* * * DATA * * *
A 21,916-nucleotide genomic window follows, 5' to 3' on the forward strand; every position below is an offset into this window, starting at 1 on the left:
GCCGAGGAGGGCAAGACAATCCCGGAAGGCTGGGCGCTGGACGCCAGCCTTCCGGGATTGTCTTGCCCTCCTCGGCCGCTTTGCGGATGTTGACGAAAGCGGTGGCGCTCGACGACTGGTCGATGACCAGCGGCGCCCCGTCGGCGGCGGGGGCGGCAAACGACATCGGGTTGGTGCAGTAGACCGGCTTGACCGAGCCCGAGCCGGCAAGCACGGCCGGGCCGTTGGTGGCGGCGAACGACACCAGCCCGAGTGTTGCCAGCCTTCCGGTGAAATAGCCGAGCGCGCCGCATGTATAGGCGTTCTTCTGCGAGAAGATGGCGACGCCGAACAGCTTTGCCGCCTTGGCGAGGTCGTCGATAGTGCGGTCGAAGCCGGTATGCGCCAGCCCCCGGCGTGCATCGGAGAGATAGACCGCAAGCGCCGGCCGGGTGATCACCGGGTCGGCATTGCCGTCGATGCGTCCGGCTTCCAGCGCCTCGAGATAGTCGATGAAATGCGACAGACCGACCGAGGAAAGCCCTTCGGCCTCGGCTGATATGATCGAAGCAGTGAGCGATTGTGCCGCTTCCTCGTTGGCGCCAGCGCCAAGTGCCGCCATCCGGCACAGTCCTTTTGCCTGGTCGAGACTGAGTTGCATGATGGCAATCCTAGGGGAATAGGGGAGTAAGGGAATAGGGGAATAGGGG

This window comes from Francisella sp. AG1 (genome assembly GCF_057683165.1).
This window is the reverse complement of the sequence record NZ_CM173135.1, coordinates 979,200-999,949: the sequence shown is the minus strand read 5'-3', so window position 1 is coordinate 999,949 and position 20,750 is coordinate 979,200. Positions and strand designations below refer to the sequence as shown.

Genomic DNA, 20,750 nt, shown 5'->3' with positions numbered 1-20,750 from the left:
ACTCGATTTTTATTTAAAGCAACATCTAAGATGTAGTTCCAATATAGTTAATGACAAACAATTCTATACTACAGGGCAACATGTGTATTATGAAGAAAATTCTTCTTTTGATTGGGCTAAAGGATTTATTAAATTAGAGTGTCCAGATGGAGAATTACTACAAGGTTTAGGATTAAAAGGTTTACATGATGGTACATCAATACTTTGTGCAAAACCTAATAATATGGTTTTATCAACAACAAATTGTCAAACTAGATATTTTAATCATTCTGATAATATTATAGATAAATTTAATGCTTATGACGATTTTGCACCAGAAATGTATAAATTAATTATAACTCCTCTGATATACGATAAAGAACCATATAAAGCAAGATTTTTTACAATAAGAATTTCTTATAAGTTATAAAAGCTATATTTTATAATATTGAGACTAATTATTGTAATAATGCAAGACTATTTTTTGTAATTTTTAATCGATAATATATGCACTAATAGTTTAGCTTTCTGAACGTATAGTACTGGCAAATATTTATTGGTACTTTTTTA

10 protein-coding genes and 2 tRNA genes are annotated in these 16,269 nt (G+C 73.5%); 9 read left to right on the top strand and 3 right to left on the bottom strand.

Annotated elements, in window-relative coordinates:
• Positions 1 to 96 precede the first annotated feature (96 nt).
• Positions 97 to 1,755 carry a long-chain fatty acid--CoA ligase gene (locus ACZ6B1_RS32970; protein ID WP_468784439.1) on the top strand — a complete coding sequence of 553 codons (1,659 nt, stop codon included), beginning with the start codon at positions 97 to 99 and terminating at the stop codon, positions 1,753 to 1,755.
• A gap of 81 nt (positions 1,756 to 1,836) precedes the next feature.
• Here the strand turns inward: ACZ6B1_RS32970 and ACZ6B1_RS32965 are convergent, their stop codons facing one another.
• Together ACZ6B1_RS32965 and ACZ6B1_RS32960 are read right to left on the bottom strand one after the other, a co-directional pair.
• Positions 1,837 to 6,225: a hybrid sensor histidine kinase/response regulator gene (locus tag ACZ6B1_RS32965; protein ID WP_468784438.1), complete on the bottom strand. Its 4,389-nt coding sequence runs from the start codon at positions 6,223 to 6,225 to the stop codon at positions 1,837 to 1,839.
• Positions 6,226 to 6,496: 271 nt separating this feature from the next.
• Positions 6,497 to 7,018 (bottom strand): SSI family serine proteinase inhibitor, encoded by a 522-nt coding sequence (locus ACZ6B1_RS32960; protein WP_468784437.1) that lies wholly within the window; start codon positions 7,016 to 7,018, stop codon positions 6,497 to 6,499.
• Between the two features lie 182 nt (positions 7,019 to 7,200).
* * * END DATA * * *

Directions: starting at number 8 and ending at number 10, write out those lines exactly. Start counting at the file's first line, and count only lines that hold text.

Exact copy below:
Annotated elements, in window-relative coordinates:
• Positions 1 to 96 precede the first annotated feature (96 nt).
• Positions 97 to 1,755 carry a long-chain fatty acid--CoA ligase gene (locus ACZ6B1_RS32970; protein ID WP_468784439.1) on the top strand — a complete coding sequence of 553 codons (1,659 nt, stop codon included), beginning with the start codon at positions 97 to 99 and terminating at the stop codon, positions 1,753 to 1,755.